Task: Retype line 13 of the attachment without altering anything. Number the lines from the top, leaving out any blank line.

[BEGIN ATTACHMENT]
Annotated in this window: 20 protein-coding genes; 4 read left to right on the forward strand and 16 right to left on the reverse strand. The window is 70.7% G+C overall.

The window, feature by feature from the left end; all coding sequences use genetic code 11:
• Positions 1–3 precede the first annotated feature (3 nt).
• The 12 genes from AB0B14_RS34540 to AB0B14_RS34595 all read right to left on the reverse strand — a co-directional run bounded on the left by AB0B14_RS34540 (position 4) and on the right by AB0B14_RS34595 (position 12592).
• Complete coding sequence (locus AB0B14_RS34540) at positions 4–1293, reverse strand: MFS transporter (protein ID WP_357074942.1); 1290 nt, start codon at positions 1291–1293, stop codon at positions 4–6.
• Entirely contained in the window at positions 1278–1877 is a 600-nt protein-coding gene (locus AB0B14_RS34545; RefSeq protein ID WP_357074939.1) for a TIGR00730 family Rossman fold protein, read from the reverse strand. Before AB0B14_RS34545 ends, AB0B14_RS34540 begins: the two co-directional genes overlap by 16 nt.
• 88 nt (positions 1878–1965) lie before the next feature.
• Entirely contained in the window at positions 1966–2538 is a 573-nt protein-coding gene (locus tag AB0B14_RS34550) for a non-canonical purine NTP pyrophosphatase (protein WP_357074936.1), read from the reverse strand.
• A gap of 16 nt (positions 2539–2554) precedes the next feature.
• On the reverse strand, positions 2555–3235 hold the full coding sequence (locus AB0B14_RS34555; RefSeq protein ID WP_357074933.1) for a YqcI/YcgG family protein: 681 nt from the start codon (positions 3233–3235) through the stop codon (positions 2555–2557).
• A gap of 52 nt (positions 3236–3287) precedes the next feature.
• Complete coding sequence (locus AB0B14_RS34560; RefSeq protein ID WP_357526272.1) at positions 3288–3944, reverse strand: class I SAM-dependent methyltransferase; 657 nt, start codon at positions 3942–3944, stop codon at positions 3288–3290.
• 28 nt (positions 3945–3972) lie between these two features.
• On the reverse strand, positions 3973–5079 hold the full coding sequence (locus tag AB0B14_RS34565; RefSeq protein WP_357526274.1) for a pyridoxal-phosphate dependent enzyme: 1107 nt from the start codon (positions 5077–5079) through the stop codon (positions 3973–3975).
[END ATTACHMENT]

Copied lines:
• 28 nt (positions 3945–3972) lie between these two features.